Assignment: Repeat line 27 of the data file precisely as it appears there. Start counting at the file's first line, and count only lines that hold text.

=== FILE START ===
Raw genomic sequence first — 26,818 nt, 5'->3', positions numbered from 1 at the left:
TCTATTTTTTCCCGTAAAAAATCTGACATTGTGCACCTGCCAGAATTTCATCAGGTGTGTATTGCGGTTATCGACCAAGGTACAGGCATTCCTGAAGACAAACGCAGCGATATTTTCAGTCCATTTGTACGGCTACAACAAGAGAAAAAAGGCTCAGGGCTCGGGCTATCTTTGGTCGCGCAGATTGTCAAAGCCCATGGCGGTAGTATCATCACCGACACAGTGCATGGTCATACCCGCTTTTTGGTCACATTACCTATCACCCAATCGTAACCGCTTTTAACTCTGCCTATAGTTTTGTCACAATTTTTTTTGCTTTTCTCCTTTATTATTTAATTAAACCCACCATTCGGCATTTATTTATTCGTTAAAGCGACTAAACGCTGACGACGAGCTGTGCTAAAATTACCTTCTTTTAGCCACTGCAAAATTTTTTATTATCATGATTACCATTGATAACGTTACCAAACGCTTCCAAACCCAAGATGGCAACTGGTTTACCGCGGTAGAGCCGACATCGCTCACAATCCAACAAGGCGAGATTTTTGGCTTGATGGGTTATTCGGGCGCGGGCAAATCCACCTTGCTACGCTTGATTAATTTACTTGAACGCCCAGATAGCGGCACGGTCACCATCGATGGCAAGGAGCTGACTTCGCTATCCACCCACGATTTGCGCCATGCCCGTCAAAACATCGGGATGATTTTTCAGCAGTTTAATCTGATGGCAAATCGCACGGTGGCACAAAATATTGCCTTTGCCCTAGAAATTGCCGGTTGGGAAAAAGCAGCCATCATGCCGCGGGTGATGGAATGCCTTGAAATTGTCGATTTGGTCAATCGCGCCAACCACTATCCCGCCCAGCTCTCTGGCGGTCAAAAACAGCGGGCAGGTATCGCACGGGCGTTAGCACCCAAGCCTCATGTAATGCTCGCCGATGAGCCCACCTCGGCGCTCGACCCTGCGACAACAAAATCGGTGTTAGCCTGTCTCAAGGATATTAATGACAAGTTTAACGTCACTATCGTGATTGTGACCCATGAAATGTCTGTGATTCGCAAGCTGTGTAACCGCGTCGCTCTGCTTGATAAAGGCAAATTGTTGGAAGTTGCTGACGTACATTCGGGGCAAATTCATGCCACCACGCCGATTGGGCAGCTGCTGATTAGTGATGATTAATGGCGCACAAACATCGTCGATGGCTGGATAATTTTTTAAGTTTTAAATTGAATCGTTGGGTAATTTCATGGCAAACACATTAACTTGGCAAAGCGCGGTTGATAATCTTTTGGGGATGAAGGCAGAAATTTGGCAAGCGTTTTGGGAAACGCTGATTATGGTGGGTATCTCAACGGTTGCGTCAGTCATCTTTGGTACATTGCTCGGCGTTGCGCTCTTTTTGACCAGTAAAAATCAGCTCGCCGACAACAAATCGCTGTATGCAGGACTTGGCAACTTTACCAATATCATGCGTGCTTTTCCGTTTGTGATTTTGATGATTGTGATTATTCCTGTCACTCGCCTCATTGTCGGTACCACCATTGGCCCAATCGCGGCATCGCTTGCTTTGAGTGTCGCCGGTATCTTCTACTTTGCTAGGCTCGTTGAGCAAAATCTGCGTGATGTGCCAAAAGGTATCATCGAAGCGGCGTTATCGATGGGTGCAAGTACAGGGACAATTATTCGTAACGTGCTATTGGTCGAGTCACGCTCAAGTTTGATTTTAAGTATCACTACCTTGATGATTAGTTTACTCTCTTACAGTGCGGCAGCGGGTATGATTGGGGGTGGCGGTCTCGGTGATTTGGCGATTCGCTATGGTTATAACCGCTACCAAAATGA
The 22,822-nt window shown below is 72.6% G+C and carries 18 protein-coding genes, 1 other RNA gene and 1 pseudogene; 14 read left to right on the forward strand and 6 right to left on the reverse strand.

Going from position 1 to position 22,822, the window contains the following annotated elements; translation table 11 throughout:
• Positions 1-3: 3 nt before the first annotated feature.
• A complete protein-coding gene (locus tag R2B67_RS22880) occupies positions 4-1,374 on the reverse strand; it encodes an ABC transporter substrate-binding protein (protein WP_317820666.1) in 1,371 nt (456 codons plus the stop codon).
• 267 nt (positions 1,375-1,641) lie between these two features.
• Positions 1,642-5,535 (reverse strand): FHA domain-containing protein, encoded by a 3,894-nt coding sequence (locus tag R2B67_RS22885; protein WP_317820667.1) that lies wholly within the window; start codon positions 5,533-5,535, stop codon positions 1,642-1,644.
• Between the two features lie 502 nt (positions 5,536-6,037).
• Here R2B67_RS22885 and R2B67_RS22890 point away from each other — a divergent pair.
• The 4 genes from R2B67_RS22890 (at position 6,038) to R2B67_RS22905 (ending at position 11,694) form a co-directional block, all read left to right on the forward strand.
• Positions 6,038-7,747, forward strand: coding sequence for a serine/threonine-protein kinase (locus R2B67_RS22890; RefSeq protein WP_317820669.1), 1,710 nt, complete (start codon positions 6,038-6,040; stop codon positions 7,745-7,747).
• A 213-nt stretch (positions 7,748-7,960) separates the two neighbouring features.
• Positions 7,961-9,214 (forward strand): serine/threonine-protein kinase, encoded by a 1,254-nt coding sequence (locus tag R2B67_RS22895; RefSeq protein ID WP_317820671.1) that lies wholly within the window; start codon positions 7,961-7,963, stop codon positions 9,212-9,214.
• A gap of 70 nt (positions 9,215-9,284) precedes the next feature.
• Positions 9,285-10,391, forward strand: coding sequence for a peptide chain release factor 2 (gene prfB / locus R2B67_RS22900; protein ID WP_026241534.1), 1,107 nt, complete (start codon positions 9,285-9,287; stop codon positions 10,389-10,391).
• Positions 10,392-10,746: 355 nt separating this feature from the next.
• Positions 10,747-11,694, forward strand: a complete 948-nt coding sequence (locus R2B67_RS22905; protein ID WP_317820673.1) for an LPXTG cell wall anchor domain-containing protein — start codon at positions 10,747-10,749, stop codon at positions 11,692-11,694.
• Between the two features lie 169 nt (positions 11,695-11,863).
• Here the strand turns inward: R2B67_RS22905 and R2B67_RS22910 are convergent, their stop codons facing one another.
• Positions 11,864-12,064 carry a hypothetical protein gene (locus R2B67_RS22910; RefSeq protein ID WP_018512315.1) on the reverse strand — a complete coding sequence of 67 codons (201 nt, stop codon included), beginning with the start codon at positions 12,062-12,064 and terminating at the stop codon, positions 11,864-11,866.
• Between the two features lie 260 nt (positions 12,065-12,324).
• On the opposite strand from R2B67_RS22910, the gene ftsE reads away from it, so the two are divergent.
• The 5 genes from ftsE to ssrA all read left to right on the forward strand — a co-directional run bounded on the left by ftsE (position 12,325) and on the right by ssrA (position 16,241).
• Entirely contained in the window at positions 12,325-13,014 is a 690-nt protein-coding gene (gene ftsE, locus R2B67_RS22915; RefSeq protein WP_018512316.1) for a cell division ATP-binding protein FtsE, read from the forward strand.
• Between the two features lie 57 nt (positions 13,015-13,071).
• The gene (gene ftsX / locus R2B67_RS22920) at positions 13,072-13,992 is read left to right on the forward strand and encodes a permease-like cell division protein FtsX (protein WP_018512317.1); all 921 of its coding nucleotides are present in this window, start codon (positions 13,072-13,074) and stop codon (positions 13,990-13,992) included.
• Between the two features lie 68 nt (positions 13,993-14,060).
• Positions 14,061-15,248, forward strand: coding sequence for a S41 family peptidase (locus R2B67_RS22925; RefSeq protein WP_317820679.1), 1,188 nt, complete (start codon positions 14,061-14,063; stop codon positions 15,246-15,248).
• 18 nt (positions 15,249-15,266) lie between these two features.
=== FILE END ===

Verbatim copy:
• The gene (gene ftsX / locus R2B67_RS22920) at positions 13,072-13,992 is read left to right on the forward strand and encodes a permease-like cell division protein FtsX (protein WP_018512317.1); all 921 of its coding nucleotides are present in this window, start codon (positions 13,072-13,074) and stop codon (positions 13,990-13,992) included.